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Wednesday, May 11, 2005
Ojos de Brujo fueled by flamenco and much more
Special to The Japan Times
Monday is not the best night for going wild and dancing till your legs are about to fall off, but as they say here, "sho ga nai," for that's exactly what you'll have to do on May 30, when Barcelona's Ojos de Brujo hit Shibuya's Duo Music Exchange for their first-ever Japan show.
Ojos de Brujo are one of those bands that are impossible to classify -- flamenco funk? rumba dub? -- but dead-easy to describe: in a word, irresistible. Their sound -- honed on two albums, "Vergue" and "Bari" -- is a stunning blend of the soul and rhythm of flamenco with all forms of tight, funky modern music.
Their hit "Ventilaor R-80," off last year's "Bari," is a clear guide to their sound: slamming acoustic guitar chords over the galloping percussion of flamenco -- with passionate, half-sung/half-rapped vocals on top by flamenquistaMarina Abad. Like Rachid Taha's recent cover of "Rock the Casbah," this is music that has the rawness and spirit of punk, but thrives even when transplanted into another musical idiom.
Live, Ojos de Brujo are a 10-piece, with an anarchic penchant for jamming and letting the music flow. Marina's vocals, which display an inventive sense of hip-hop rhythm, have become the band's signature, but they've also got the flamenco guitar combo of Ramon Jimenez and Paco Lomena, sub-bass punch provided by Javier Martin, DJ Panko working the decks, a triple percussion battery featuring everything from the traditional cajon(box-drum) to Indian tablas, and human beatbox Max Wright.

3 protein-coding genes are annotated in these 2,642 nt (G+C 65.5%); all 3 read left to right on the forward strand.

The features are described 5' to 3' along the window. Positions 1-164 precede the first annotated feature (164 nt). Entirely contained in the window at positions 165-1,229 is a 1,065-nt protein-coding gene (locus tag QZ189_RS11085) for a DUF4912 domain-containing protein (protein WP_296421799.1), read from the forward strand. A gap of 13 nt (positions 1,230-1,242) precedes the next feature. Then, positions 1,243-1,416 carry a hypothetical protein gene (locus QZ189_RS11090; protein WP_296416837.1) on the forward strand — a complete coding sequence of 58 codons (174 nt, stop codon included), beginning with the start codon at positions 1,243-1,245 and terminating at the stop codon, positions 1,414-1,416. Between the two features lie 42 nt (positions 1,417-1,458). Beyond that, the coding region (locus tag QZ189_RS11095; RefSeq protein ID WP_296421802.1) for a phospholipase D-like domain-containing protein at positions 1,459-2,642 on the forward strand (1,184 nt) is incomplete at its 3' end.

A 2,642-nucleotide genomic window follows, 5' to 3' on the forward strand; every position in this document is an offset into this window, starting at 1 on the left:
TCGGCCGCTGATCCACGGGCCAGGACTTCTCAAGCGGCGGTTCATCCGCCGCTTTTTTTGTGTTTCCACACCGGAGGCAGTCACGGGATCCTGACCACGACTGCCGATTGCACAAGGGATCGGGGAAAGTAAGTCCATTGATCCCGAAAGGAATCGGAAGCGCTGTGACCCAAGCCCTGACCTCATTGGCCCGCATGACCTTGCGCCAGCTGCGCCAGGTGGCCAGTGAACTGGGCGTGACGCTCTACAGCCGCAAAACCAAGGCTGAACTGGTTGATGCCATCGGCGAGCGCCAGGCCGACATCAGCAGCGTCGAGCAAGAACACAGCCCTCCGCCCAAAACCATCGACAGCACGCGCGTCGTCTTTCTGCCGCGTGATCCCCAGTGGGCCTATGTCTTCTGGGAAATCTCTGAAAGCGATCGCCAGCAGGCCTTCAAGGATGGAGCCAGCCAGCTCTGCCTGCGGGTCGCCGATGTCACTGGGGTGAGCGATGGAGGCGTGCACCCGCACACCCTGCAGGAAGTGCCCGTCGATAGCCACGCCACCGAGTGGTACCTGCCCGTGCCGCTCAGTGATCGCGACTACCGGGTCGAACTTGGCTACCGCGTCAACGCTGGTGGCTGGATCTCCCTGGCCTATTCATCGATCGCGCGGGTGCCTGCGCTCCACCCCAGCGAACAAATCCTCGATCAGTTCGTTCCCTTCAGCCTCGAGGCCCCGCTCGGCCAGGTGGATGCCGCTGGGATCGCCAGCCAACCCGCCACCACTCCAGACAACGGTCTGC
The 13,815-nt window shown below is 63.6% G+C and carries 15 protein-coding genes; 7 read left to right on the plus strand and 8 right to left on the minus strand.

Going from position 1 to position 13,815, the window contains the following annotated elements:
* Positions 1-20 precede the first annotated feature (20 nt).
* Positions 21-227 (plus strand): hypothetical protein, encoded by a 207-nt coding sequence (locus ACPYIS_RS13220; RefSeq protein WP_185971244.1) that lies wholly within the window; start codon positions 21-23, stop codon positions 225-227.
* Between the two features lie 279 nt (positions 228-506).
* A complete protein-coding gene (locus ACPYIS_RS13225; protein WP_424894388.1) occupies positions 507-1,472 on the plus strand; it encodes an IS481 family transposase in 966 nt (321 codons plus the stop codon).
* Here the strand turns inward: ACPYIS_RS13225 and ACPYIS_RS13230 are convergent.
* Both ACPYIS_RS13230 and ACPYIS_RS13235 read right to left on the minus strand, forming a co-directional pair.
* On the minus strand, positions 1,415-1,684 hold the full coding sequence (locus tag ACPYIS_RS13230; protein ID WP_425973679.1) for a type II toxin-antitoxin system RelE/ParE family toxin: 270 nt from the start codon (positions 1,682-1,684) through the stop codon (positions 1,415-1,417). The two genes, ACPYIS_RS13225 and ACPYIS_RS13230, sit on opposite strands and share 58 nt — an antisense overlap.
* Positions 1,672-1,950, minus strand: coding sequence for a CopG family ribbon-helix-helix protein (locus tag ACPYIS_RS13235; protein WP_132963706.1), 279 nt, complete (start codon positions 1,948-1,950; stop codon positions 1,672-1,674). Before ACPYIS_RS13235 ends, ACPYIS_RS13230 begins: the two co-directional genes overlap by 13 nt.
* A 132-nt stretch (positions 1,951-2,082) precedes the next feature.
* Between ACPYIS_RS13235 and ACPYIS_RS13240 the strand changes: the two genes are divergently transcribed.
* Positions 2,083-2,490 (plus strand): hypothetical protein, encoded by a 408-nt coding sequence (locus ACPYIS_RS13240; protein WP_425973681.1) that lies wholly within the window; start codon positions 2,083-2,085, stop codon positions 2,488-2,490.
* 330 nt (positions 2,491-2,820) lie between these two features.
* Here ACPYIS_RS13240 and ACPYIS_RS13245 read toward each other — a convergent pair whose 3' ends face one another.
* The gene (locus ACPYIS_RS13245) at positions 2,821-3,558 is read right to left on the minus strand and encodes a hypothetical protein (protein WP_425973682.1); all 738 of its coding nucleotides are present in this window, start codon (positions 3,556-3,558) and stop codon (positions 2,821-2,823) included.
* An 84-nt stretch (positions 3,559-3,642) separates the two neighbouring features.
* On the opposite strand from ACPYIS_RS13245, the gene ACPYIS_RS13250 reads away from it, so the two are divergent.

While flamenco has been a conservative art form for some time, Ojos de Brujo have found a natural progression. The band points to flamenco's tradition of "ida y vuelta" (literally: "gone and back again"), which led to New World influences in the music, as well as the varied (Gypsy, Arab, Jewish, Andalusian) roots of the music. In short, re-inventing the music is no crime.
While purists seem to have a problem with things like palmas(Flamenco's signature hand-claps) being matched with scratching, the rest of us should have no problem. As Marina noted (in an interview on www.flamenco-world.com ), in Ojos de Brujo's fusion: "There's nothing forced. The key is that the fusion is in every one of us." Guitarist Ramon added: "Flamenco is inside us, just like many other musicians. Music grows when it feeds on other sources."
For connoisseurs of hybrid music, this is your must-see gig of 2005.
Ojos de Brujo: May 30, 7 p.m. at Shibuya Duo Music Exchange. Tickets are 6,000 yen, available through ticket Pia or Plankton. For more info, call Plankton at (03) 3498-2881, or see www.plankton.co.jp